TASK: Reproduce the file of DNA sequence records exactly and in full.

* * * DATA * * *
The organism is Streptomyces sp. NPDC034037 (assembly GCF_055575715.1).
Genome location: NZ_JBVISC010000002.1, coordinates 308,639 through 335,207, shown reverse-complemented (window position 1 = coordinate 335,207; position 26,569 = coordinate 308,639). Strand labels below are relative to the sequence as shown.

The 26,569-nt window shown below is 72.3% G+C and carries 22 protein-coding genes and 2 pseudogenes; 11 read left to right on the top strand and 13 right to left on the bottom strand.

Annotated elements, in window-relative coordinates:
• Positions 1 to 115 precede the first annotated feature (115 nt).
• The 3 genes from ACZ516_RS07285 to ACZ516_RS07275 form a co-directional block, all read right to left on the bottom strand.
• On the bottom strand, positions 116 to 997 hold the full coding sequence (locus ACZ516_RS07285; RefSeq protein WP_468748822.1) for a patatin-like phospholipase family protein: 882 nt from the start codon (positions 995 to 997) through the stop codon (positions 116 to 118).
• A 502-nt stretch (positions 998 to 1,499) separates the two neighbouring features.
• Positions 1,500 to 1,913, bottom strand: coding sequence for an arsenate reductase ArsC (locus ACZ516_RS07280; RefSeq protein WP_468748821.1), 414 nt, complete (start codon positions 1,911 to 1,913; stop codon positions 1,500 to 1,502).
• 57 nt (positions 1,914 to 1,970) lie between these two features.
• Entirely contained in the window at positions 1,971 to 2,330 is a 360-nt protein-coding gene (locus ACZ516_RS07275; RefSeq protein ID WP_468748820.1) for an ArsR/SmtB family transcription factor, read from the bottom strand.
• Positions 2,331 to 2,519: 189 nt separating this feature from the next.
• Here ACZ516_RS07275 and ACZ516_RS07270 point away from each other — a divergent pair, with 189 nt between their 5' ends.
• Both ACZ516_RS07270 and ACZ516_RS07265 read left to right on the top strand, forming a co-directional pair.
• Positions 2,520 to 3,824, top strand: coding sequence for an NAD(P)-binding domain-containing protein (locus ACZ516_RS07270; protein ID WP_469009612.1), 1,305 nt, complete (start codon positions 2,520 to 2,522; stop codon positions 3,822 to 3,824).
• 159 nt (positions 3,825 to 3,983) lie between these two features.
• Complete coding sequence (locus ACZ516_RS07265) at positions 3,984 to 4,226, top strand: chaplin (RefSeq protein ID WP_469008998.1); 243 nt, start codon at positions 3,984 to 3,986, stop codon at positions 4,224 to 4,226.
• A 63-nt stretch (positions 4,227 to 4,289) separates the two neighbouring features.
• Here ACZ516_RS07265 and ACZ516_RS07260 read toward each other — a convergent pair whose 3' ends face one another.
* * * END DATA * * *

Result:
The organism is Streptomyces sp. NPDC034037 (assembly GCF_055575715.1).
Genome location: NZ_JBVISC010000002.1, coordinates 308,639 through 335,207, shown reverse-complemented (window position 1 = coordinate 335,207; position 26,569 = coordinate 308,639). Strand labels below are relative to the sequence as shown.

The 26,569-nt window shown below is 72.3% G+C and carries 22 protein-coding genes and 2 pseudogenes; 11 read left to right on the top strand and 13 right to left on the bottom strand.

Annotated elements, in window-relative coordinates:
• Positions 1 to 115 precede the first annotated feature (115 nt).
• The 3 genes from ACZ516_RS07285 to ACZ516_RS07275 form a co-directional block, all read right to left on the bottom strand.
• On the bottom strand, positions 116 to 997 hold the full coding sequence (locus ACZ516_RS07285; RefSeq protein WP_468748822.1) for a patatin-like phospholipase family protein: 882 nt from the start codon (positions 995 to 997) through the stop codon (positions 116 to 118).
• A 502-nt stretch (positions 998 to 1,499) separates the two neighbouring features.
• Positions 1,500 to 1,913, bottom strand: coding sequence for an arsenate reductase ArsC (locus ACZ516_RS07280; RefSeq protein WP_468748821.1), 414 nt, complete (start codon positions 1,911 to 1,913; stop codon positions 1,500 to 1,502).
• 57 nt (positions 1,914 to 1,970) lie between these two features.
• Entirely contained in the window at positions 1,971 to 2,330 is a 360-nt protein-coding gene (locus ACZ516_RS07275; RefSeq protein ID WP_468748820.1) for an ArsR/SmtB family transcription factor, read from the bottom strand.
• Positions 2,331 to 2,519: 189 nt separating this feature from the next.
• Here ACZ516_RS07275 and ACZ516_RS07270 point away from each other — a divergent pair, with 189 nt between their 5' ends.
• Both ACZ516_RS07270 and ACZ516_RS07265 read left to right on the top strand, forming a co-directional pair.
• Positions 2,520 to 3,824, top strand: coding sequence for an NAD(P)-binding domain-containing protein (locus ACZ516_RS07270; protein ID WP_469009612.1), 1,305 nt, complete (start codon positions 2,520 to 2,522; stop codon positions 3,822 to 3,824).
• 159 nt (positions 3,825 to 3,983) lie between these two features.
• Complete coding sequence (locus ACZ516_RS07265) at positions 3,984 to 4,226, top strand: chaplin (RefSeq protein ID WP_469008998.1); 243 nt, start codon at positions 3,984 to 3,986, stop codon at positions 4,224 to 4,226.
• A 63-nt stretch (positions 4,227 to 4,289) separates the two neighbouring features.
• Here ACZ516_RS07265 and ACZ516_RS07260 read toward each other — a convergent pair whose 3' ends face one another.